Virtual action: O'Regan & noë meet Bergson

Behavioral and Brain Sciences 27 (6):906-907 (2004)
Abstract
Bergson, writing in 1896, anticipated “sensorimotor contingencies” under the concept that perception is “virtual action.” But to explain the external image, he embedded this concept in a holographic framework where time-motion is an indivisible and the relation of subject/object is in terms of time. The target article's account of qualitative visual experience falls short for lack of this larger framework. [Objects] send back, then, to my body, as would a mirror, their eventual influence; they take rank in an order corresponding to the growing or decreasing powers of my body. The objects which surround my body reflect its possible action upon them. – Henri Bergson (1896/1912, pp. 6–7).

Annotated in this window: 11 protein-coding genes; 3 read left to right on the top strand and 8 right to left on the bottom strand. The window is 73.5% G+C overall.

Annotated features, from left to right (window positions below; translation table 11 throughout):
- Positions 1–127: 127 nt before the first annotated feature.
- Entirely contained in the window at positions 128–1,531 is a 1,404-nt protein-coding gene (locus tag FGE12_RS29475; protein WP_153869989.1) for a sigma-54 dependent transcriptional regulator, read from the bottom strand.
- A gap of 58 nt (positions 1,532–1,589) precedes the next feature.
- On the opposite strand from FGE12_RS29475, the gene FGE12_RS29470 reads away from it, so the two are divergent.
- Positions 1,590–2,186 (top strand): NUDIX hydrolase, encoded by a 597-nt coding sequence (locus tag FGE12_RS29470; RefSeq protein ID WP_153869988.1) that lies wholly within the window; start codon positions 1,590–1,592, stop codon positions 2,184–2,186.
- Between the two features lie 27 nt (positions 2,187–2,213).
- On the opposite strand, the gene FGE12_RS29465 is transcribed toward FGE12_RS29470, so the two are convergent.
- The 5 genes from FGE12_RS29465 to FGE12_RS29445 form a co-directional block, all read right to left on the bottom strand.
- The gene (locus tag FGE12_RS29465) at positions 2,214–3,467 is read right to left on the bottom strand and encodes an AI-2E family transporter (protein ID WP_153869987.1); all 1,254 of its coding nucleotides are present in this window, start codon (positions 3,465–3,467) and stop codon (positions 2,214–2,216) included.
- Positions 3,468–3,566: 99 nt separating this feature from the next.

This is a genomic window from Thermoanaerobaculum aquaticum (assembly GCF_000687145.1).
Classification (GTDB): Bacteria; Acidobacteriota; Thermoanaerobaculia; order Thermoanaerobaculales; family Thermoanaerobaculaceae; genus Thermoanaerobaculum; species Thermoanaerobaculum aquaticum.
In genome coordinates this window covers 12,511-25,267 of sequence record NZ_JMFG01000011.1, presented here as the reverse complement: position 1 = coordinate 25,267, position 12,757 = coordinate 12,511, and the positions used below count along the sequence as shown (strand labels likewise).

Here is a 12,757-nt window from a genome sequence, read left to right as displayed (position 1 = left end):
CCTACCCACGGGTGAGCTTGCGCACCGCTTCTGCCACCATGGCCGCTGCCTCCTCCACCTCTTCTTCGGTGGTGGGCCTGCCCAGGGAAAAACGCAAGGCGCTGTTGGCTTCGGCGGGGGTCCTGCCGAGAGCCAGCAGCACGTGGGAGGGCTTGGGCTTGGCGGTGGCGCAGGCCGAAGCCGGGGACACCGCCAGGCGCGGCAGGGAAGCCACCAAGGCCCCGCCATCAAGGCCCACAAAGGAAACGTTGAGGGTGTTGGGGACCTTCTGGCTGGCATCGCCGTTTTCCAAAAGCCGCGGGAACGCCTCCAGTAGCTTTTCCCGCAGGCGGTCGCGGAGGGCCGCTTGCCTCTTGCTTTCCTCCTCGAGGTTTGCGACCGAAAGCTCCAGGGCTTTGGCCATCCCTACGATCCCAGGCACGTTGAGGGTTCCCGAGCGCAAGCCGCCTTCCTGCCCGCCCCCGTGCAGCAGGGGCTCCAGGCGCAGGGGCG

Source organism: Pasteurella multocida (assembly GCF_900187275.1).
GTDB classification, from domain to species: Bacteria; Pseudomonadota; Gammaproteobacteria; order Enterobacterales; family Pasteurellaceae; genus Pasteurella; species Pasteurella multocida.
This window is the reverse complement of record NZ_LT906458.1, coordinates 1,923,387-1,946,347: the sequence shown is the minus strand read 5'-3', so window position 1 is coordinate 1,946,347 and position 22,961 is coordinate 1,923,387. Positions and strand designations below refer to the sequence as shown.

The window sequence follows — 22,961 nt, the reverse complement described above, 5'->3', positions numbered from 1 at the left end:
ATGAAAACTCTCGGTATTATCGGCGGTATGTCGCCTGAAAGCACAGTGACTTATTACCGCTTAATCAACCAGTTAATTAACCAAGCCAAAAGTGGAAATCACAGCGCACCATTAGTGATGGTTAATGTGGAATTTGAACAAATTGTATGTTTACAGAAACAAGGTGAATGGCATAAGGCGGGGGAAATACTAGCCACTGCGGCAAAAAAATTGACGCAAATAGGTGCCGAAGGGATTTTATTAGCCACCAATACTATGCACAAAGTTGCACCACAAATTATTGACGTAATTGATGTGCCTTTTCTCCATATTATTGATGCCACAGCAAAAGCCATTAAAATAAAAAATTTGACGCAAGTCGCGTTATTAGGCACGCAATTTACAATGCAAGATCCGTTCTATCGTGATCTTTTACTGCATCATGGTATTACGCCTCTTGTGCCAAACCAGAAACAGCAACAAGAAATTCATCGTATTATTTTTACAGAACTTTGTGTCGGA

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DOI 10.1017/S0140525X04320200
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Bergson and the Holographic Theory of Mind.Stephen E. Robbins - 2006 - Phenomenology and the Cognitive Sciences 5 (3-4):365-394.
The Cost of Explicit Memory.Stephen E. Robbins - 2009 - Phenomenology and the Cognitive Sciences 8 (1):33-66.

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